FORSYTH COUNTY – Lanier Technical College hosts its share of banquets and events for groups throughout the community at the Forsyth Conference Center, but on Thursday night the celebrations shined solely on them.
The six-campus college held a gala to honor the school’s 50th anniversary, welcoming past presidents, business and industry partners and former and current staff and students.
“We opened a small campus in Oakwood and now here we are, standing in Forsyth. And we also have a campus in Dawsonville, and we are in Barrow, and we’re opening our new location in Gainesville that is set to open in fall 2018,” said Ray Perren, Lanier Tech president.
Guests gathered to reminisce about the past, honor the growth to which the school has managed to adapt and look ahead to the future.
“Like thousands before me and thousands after me, the foundation of my career was built at this school,” said Tim McDonald, vice president of economic development for the college.
Honors touted included back-to-back instructors of the year and being named the best technical school in Georgia in 2014.
The school’s six past presidents were honored for the individual marks they made on their community and campuses, from John Lloyd – Lanier Tech’s first president who served from 1964-1968 – “literally and figuratively building the foundation that we have then built on for the last 50 years.”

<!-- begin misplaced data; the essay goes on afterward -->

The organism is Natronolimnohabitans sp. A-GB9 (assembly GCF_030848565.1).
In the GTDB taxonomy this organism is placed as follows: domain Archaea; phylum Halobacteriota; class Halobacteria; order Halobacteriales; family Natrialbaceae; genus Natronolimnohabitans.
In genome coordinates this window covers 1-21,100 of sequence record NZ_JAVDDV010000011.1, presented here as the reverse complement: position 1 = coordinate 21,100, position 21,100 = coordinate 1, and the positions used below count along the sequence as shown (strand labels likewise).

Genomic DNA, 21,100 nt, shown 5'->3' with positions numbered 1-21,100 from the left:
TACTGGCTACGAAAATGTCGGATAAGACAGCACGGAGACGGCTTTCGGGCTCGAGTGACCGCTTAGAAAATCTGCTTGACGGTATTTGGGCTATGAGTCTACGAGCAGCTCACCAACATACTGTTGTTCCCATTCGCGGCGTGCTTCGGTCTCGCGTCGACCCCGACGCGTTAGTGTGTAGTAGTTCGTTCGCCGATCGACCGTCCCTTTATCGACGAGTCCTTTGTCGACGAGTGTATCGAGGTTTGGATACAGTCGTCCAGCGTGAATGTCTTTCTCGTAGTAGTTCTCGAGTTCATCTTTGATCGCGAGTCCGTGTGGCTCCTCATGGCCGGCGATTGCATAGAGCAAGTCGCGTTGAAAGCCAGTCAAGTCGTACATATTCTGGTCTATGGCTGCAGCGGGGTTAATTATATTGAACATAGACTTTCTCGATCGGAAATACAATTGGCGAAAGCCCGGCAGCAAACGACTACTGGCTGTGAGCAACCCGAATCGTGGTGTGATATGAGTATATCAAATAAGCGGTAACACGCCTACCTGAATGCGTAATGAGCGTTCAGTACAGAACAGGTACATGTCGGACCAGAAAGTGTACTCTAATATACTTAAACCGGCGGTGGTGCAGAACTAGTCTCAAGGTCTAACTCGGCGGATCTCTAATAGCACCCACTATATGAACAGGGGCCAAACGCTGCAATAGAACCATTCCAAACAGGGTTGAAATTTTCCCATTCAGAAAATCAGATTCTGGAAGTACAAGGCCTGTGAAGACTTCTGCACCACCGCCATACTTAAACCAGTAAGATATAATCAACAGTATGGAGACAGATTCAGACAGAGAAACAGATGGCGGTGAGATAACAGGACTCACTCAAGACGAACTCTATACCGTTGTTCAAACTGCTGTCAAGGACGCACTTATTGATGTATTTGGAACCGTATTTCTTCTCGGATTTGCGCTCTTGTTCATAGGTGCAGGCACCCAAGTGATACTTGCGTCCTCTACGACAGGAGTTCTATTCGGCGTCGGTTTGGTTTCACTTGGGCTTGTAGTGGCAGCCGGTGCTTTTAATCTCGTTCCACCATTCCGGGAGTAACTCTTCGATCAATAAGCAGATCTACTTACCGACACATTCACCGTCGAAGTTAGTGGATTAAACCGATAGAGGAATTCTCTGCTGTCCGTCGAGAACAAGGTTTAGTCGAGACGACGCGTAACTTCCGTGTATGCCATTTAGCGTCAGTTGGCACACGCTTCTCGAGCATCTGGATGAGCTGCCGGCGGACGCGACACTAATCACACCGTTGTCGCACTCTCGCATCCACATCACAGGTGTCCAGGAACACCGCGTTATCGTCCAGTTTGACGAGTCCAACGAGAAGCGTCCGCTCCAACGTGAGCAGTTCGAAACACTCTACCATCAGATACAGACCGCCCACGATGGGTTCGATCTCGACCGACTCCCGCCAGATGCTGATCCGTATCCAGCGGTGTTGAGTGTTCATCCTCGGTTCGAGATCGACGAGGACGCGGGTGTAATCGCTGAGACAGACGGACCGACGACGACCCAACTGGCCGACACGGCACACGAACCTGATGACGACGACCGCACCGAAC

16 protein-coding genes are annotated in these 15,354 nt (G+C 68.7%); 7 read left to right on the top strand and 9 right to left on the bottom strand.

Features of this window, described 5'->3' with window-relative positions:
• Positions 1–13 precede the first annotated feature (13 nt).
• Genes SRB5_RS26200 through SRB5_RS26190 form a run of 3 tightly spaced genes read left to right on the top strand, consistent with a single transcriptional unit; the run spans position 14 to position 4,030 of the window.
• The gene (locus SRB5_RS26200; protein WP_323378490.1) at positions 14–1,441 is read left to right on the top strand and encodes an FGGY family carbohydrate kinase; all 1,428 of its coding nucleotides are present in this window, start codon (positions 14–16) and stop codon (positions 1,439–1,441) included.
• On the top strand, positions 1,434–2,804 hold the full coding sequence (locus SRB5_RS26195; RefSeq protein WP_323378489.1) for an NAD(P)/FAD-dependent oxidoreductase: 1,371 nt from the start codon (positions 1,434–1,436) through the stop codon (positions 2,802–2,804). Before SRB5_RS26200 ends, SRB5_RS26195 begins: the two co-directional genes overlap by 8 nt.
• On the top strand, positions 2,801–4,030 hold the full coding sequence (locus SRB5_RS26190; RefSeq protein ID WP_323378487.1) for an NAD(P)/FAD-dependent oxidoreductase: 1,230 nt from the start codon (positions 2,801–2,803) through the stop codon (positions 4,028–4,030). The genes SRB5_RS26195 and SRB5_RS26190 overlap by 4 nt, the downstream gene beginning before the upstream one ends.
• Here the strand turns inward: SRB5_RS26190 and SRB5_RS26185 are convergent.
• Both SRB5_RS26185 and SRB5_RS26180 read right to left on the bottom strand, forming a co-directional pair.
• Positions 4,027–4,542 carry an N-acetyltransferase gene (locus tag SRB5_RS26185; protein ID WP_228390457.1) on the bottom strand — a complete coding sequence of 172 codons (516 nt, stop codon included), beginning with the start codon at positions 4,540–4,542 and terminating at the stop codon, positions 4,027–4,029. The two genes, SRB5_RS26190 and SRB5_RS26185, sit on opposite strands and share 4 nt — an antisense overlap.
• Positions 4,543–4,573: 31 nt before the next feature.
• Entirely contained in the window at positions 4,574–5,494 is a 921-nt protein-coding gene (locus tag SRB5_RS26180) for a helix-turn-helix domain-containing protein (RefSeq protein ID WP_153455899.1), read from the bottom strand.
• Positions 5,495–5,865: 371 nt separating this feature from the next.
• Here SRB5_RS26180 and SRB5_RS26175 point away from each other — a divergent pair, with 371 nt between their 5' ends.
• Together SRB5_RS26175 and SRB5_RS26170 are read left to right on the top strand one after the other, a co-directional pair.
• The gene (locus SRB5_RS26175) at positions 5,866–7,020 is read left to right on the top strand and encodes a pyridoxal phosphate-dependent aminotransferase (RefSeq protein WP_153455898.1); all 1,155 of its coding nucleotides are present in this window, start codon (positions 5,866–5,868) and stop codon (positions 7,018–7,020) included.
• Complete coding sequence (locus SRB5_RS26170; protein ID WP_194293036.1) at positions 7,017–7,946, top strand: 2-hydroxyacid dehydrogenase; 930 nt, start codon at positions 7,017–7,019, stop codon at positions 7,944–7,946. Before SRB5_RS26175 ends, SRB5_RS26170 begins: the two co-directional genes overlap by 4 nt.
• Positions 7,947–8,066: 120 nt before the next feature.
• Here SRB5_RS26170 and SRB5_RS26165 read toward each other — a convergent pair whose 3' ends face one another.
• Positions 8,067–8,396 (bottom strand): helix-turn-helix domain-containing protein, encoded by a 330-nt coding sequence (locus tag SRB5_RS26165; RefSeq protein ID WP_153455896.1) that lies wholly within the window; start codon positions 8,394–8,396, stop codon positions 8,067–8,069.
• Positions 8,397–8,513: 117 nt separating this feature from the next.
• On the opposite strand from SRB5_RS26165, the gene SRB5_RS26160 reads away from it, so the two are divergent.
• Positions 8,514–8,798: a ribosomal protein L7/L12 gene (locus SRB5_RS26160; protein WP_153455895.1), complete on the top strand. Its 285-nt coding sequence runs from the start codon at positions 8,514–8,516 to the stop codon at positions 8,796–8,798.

To Ken Breeden, who served from 1975-1984 and engaged local interactions between the business industry and the school, making people want to “visit our campus like they were trying to find the secret formula to Coca-Cola.”
To Russell Vandiver, president from 2010-2013, who “planted the seeds” for the Barrow County campus and who finished the process to become accredited.
“We are an A-to-W school, I like to say. Accounting to welding because we don’t have anything for Z, but accounting to welding, we have it all,” Perren said. “People might be surprised to know that 40 percent of our students are in some sort of health care program.”
Perren said campuses offer computer programming, business development, criminal justice tracks, fire science and horticulture. The list goes on, and officials with Lanier Tech do not seem to be slowing down.
From about 27 students in the inaugural Class of 1967, Lanier Tech now has about 3,600 students enrolled.
“Air conditioning, welding, automotive repair,” Perren listed. “We will continue to change as the technology changes.”
Area businesses and economic officials said the partnerships they make with Lanier Tech increase the overall economic wealth of their community.
“Unlike most universities, technical colleges actually work directly with the industry. It rolls right into a job,” said James McCoy, president and CEO of the Cumming-Forsyth County Chamber of Commerce.
McCoy said technical colleges are “basically free training” for companies.
“It builds relationships and makes for a much more sustainable model of employment,” he said. “If you look at the past, it’s a good indicator of the future, and what we see in this community and around the region is a real relationship that exists between the technical college system and industry. It’s positive and co-dependent relations, and it’s going to continue to grow.”